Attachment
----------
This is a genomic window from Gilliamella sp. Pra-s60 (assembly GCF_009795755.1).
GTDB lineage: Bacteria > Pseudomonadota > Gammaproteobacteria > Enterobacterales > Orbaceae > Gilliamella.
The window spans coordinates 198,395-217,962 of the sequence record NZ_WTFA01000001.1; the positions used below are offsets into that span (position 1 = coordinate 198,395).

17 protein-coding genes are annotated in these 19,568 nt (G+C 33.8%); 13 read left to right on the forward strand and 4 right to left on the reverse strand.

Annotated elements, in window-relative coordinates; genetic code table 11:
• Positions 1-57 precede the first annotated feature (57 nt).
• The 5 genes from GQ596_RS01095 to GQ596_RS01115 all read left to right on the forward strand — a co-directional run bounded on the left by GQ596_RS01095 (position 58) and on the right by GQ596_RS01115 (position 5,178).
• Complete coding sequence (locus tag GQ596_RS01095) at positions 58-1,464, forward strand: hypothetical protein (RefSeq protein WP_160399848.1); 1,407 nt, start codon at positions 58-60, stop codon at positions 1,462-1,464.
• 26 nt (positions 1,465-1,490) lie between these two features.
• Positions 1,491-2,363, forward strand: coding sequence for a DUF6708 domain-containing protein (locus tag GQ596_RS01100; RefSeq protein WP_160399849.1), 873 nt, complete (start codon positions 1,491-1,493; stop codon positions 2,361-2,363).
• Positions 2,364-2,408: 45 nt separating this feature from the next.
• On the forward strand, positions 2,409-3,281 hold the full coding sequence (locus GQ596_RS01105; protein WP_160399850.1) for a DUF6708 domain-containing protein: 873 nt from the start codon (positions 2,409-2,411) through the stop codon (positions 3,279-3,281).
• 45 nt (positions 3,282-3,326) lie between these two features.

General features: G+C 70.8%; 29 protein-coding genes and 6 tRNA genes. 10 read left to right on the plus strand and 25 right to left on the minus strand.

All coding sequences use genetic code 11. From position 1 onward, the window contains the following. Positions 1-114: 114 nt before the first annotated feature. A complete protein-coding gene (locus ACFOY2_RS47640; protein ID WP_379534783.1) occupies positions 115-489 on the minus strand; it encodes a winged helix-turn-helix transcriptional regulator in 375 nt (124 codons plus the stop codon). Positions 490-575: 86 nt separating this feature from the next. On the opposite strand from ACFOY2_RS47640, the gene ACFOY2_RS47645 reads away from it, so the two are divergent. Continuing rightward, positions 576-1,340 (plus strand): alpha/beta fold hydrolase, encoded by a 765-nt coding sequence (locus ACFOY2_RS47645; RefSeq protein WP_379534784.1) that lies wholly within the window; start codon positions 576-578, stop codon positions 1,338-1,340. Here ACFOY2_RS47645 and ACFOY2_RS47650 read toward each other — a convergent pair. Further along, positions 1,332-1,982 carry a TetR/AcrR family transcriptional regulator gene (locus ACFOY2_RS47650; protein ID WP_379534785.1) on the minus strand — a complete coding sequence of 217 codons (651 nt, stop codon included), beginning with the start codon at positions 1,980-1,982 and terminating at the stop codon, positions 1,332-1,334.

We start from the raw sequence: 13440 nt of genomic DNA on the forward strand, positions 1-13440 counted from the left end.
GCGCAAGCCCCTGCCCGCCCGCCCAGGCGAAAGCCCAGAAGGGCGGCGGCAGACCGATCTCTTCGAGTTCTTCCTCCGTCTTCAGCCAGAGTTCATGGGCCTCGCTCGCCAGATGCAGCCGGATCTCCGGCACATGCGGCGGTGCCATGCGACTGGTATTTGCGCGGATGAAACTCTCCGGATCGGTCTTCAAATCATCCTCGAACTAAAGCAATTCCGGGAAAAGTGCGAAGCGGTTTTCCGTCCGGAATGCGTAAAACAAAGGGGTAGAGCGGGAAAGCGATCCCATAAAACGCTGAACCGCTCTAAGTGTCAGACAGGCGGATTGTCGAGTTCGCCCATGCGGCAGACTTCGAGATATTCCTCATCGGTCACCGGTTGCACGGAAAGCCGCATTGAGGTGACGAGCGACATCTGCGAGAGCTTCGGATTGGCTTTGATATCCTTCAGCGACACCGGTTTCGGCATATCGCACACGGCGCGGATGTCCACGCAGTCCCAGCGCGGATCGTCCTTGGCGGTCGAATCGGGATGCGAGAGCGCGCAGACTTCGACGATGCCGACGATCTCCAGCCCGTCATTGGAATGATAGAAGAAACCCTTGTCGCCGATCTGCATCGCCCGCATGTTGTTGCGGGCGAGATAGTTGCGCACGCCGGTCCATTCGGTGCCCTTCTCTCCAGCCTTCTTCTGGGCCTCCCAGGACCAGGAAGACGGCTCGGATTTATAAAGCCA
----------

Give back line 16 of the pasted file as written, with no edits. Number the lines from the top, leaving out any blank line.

We start from the raw sequence: 13440 nt of genomic DNA on the forward strand, positions 1-13440 counted from the left end.